His selfless cooperation was truly global, but nowhere was it more clearly demonstrated than at his own institution in his dedicated teaching of undergraduate and graduate students, his thirty-nine PhD students, forty postdoctoral fellows, and academic colleagues from more than seventeen countries. Knopoff was an inspiring teacher who excelled at simplifying complex topics and encouraging learning through his infectious animation and remarkable patience. It is not surprising that he won the "outstanding teacher award" in the UCLA physics department four times, which for him was a source of great pride. He was also honored as UCLA Faculty Research Lecturer in 1972.

Over the course of a long and extremely fruitful career, Leon authored or coauthored 232 scientific papers in refereed journals, as well as 134 other publications, including original research works in non-refereed journals, book chapters, and other reports and reviews. In addition, he edited or co-edited six books and research volumes.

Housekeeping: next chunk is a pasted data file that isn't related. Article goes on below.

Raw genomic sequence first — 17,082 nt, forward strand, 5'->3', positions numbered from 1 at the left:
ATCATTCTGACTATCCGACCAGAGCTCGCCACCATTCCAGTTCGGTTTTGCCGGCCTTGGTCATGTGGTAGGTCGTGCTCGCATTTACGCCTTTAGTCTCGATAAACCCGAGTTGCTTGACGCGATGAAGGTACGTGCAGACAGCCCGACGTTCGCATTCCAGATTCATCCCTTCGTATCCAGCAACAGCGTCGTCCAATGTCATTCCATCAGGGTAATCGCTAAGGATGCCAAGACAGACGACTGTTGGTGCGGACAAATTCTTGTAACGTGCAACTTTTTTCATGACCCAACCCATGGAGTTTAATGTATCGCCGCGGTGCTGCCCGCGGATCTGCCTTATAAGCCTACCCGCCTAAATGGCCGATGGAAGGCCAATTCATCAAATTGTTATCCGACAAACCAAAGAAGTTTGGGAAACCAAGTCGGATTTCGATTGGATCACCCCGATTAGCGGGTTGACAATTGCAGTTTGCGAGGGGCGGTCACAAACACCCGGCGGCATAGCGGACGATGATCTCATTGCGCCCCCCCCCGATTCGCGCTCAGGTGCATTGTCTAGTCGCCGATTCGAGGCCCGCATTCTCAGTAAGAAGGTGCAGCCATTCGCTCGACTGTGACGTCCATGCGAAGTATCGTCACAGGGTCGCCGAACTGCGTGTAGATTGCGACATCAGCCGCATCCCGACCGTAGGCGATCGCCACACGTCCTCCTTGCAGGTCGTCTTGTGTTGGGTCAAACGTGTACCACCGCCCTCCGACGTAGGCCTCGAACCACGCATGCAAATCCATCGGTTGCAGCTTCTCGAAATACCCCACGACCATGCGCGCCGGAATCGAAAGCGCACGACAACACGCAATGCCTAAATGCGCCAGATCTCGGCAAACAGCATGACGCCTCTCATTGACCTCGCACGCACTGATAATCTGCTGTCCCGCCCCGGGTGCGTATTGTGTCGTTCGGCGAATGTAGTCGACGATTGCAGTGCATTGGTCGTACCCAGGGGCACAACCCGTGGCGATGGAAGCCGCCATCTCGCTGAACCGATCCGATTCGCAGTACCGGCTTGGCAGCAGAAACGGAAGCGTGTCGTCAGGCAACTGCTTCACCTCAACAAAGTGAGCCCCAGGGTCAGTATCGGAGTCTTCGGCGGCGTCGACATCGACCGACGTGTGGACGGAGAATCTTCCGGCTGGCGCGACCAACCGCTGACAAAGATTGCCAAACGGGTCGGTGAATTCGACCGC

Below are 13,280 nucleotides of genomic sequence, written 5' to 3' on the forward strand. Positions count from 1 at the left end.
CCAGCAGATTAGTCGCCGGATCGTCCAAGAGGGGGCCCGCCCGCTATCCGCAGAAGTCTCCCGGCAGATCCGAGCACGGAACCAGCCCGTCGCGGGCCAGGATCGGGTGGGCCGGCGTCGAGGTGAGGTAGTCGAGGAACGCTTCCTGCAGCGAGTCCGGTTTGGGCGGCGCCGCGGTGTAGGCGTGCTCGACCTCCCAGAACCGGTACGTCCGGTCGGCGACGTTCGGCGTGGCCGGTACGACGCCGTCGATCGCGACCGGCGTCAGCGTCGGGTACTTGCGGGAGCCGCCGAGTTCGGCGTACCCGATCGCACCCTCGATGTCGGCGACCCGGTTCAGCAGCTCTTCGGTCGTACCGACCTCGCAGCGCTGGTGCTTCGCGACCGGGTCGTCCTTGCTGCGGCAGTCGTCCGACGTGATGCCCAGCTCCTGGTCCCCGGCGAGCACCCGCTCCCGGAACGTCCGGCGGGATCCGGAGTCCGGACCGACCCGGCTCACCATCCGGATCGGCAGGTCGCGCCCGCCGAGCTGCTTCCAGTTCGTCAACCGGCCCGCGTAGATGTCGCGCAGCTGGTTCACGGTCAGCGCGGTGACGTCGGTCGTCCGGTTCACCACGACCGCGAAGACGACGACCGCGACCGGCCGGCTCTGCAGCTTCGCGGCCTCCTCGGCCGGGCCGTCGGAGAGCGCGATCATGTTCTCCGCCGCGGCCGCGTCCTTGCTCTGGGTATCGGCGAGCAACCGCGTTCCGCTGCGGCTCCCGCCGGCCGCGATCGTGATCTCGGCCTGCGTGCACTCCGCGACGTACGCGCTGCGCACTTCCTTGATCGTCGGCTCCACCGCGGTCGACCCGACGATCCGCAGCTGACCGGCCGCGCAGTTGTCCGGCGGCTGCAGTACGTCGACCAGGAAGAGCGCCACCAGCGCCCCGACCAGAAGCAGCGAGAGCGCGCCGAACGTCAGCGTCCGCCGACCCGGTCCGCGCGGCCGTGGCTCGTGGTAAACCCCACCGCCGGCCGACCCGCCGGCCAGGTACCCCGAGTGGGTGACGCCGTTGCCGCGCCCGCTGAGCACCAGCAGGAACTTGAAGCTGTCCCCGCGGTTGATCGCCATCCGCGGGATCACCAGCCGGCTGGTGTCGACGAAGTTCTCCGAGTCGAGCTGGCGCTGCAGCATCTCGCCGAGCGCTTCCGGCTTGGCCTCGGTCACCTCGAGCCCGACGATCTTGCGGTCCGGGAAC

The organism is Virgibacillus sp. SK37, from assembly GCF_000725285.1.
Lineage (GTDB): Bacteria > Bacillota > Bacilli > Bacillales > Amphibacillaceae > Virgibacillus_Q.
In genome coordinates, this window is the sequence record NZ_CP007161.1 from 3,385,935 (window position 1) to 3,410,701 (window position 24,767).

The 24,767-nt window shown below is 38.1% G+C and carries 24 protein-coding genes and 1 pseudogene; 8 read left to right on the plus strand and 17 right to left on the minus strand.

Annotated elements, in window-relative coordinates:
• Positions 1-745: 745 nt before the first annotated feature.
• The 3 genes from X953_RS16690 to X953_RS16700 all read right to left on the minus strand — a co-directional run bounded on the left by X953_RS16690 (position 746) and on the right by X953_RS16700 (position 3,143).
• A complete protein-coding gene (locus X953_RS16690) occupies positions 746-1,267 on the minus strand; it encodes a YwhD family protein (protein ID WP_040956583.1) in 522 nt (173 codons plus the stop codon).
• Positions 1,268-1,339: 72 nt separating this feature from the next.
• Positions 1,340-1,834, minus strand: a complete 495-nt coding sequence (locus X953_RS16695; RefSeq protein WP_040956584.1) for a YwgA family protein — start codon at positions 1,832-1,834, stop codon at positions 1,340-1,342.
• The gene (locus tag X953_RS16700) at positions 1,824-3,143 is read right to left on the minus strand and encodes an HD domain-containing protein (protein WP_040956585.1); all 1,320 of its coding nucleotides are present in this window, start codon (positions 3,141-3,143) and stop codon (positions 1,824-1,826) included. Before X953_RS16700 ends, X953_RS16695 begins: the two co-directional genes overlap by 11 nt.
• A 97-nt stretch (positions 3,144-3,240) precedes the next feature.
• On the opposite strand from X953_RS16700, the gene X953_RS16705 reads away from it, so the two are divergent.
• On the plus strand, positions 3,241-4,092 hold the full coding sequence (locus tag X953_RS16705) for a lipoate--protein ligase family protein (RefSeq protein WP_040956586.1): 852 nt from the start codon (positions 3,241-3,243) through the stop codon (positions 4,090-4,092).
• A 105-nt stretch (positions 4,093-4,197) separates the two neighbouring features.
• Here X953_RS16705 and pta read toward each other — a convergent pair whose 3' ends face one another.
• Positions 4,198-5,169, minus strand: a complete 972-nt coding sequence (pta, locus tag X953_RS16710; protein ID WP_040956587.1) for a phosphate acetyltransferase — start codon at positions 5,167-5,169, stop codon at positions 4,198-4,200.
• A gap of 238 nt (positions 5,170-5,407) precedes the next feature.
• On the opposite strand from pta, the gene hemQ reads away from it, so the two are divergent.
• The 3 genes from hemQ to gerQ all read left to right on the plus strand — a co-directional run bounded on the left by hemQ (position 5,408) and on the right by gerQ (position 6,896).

Knopoff began his academic career with a series of laboratory experiments that compared seismic theory with observations. His laboratory skills led to collaboration with George Kennedy and the pioneering of the thermoluminescence dating of clay potshards and related materials   an approach still utilized today in archaeology and art history. In 1956 his work took a theoretical turn, resulting in a famous paper that led to the representation theorem for calculating ground motions arising from body forces and motions on a surface such as an earthquake fault. In that paper, Knopoff extended to the elastodynamic problem Kirchhoff’s retarded potential solution to the wave equation, thereby providing the elastic analog to Green’s theorem. He often used his sense of humor to emphasize a point. He wrote a famous paper with the shortest title, "Q." This very complete work describes in detail the attenuation of elastic waves in the laboratory and in the Earth, and then follows with a thorough theoretical analysis of several mechanisms that might explain such attenuation. Published in 1964, "Q" continues to be widely quoted. In a refreshing contrast, he published with John Gardner a paper with the remarkably long title "Is the Sequence of Earthquakes in Southern California, with Aftershocks Removed, Poissonian?" followed by the shortest abstract, "Yes." Leon was an international leader in the theoretical and seismic exploration of planet Earth, ranging from California to the South Pole and the Alpine-Mediterranean realm—where he first recognized and described the low-velocity zone in the upper mantle – a lynchpin in the evolution of plate-tectonic theory. He accounted for the contrast in the slower spreading rates of continental versus oceanic plates as related to deep lithospheric keels beneath the continents, slowing their progress through the asthenosphere. He erected a theoretical framework explaining the double-couple model for earthquakes, elucidated the phenomena of self-organization and chaotic behavior in seismic systems, and pioneered pattern recognition in musicology as well as in earthquake frequencies. In avant-garde musical composition, during 1974 he copyrighted his own version of Mahler’s "Das Lied von der Erde" in two (Earth) movements, consisting of computer music. The first movement was based on seismicity from the Kern County earthquake, whereas the second was an accelerated digital recording of the normal modes of the Earth.